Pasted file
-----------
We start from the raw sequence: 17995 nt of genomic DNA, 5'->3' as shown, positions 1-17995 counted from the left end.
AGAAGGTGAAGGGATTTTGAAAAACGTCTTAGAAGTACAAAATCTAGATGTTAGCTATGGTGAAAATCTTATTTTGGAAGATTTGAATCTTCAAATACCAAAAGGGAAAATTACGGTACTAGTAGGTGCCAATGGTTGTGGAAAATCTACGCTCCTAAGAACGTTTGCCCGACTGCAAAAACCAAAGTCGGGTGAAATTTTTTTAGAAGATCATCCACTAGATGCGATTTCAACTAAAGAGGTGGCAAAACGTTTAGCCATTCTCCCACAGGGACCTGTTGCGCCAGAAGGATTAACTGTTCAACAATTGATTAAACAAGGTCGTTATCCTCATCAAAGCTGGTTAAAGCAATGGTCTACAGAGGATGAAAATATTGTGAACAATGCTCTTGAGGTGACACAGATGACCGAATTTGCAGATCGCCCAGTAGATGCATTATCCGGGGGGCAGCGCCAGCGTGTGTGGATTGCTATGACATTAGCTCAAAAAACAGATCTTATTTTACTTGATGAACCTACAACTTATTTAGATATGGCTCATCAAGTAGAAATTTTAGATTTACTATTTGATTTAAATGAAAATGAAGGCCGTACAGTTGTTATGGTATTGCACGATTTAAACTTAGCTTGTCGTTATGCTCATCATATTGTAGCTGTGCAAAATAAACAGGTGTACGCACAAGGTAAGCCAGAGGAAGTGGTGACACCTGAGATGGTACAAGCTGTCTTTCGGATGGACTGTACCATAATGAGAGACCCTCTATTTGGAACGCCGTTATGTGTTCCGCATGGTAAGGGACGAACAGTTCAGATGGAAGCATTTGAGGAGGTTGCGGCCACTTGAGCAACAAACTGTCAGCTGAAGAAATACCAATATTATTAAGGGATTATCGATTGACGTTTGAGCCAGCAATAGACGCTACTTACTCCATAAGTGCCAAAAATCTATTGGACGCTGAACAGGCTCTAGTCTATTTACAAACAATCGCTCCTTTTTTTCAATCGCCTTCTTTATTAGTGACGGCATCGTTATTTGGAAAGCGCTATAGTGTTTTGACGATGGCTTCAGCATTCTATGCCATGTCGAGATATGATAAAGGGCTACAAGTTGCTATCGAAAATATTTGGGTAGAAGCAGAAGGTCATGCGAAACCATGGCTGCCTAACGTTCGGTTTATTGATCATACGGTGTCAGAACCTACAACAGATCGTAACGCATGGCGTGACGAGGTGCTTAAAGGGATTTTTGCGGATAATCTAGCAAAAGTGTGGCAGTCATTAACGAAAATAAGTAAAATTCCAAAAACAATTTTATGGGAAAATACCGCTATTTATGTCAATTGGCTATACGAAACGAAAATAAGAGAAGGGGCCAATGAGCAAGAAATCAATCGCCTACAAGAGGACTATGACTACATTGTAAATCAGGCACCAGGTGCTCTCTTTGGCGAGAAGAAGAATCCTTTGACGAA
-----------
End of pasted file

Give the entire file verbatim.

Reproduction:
We start from the raw sequence: 17995 nt of genomic DNA, 5'->3' as shown, positions 1-17995 counted from the left end.
AGAAGGTGAAGGGATTTTGAAAAACGTCTTAGAAGTACAAAATCTAGATGTTAGCTATGGTGAAAATCTTATTTTGGAAGATTTGAATCTTCAAATACCAAAAGGGAAAATTACGGTACTAGTAGGTGCCAATGGTTGTGGAAAATCTACGCTCCTAAGAACGTTTGCCCGACTGCAAAAACCAAAGTCGGGTGAAATTTTTTTAGAAGATCATCCACTAGATGCGATTTCAACTAAAGAGGTGGCAAAACGTTTAGCCATTCTCCCACAGGGACCTGTTGCGCCAGAAGGATTAACTGTTCAACAATTGATTAAACAAGGTCGTTATCCTCATCAAAGCTGGTTAAAGCAATGGTCTACAGAGGATGAAAATATTGTGAACAATGCTCTTGAGGTGACACAGATGACCGAATTTGCAGATCGCCCAGTAGATGCATTATCCGGGGGGCAGCGCCAGCGTGTGTGGATTGCTATGACATTAGCTCAAAAAACAGATCTTATTTTACTTGATGAACCTACAACTTATTTAGATATGGCTCATCAAGTAGAAATTTTAGATTTACTATTTGATTTAAATGAAAATGAAGGCCGTACAGTTGTTATGGTATTGCACGATTTAAACTTAGCTTGTCGTTATGCTCATCATATTGTAGCTGTGCAAAATAAACAGGTGTACGCACAAGGTAAGCCAGAGGAAGTGGTGACACCTGAGATGGTACAAGCTGTCTTTCGGATGGACTGTACCATAATGAGAGACCCTCTATTTGGAACGCCGTTATGTGTTCCGCATGGTAAGGGACGAACAGTTCAGATGGAAGCATTTGAGGAGGTTGCGGCCACTTGAGCAACAAACTGTCAGCTGAAGAAATACCAATATTATTAAGGGATTATCGATTGACGTTTGAGCCAGCAATAGACGCTACTTACTCCATAAGTGCCAAAAATCTATTGGACGCTGAACAGGCTCTAGTCTATTTACAAACAATCGCTCCTTTTTTTCAATCGCCTTCTTTATTAGTGACGGCATCGTTATTTGGAAAGCGCTATAGTGTTTTGACGATGGCTTCAGCATTCTATGCCATGTCGAGATATGATAAAGGGCTACAAGTTGCTATCGAAAATATTTGGGTAGAAGCAGAAGGTCATGCGAAACCATGGCTGCCTAACGTTCGGTTTATTGATCATACGGTGTCAGAACCTACAACAGATCGTAACGCATGGCGTGACGAGGTGCTTAAAGGGATTTTTGCGGATAATCTAGCAAAAGTGTGGCAGTCATTAACGAAAATAAGTAAAATTCCAAAAACAATTTTATGGGAAAATACCGCTATTTATGTCAATTGGCTATACGAAACGAAAATAAGAGAAGGGGCCAATGAGCAAGAAATCAATCGCCTACAAGAGGACTATGACTACATTGTAAATCAGGCACCAGGTGCTCTCTTTGGCGAGAAGAAGAATCCTTTGACGAA